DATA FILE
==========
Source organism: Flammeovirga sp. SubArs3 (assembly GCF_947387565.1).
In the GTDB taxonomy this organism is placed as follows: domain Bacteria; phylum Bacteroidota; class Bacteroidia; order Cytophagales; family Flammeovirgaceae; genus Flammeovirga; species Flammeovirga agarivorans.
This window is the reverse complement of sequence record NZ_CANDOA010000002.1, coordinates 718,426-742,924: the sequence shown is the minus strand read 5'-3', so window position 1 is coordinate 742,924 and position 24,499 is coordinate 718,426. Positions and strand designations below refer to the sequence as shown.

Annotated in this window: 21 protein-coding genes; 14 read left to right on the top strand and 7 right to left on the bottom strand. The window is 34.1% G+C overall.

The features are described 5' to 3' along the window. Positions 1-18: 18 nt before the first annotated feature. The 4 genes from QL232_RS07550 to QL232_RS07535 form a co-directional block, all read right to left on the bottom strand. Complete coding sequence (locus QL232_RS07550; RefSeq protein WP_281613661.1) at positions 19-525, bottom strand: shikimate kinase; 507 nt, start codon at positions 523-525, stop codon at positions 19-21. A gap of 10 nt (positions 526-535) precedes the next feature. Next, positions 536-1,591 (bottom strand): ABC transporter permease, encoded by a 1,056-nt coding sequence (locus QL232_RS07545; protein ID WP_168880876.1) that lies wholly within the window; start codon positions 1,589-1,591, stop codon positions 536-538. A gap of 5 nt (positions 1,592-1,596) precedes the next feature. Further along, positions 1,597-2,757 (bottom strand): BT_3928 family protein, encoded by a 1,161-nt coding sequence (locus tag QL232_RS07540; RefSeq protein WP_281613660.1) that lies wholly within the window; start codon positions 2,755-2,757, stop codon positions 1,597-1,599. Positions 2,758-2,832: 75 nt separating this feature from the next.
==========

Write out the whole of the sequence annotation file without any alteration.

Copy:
Source organism: Flammeovirga sp. SubArs3 (assembly GCF_947387565.1).
In the GTDB taxonomy this organism is placed as follows: domain Bacteria; phylum Bacteroidota; class Bacteroidia; order Cytophagales; family Flammeovirgaceae; genus Flammeovirga; species Flammeovirga agarivorans.
This window is the reverse complement of sequence record NZ_CANDOA010000002.1, coordinates 718,426-742,924: the sequence shown is the minus strand read 5'-3', so window position 1 is coordinate 742,924 and position 24,499 is coordinate 718,426. Positions and strand designations below refer to the sequence as shown.

Annotated in this window: 21 protein-coding genes; 14 read left to right on the top strand and 7 right to left on the bottom strand. The window is 34.1% G+C overall.

The features are described 5' to 3' along the window. Positions 1-18: 18 nt before the first annotated feature. The 4 genes from QL232_RS07550 to QL232_RS07535 form a co-directional block, all read right to left on the bottom strand. Complete coding sequence (locus QL232_RS07550; RefSeq protein WP_281613661.1) at positions 19-525, bottom strand: shikimate kinase; 507 nt, start codon at positions 523-525, stop codon at positions 19-21. A gap of 10 nt (positions 526-535) precedes the next feature. Next, positions 536-1,591 (bottom strand): ABC transporter permease, encoded by a 1,056-nt coding sequence (locus QL232_RS07545; protein ID WP_168880876.1) that lies wholly within the window; start codon positions 1,589-1,591, stop codon positions 536-538. A gap of 5 nt (positions 1,592-1,596) precedes the next feature. Further along, positions 1,597-2,757 (bottom strand): BT_3928 family protein, encoded by a 1,161-nt coding sequence (locus tag QL232_RS07540; RefSeq protein WP_281613660.1) that lies wholly within the window; start codon positions 2,755-2,757, stop codon positions 1,597-1,599. Positions 2,758-2,832: 75 nt separating this feature from the next.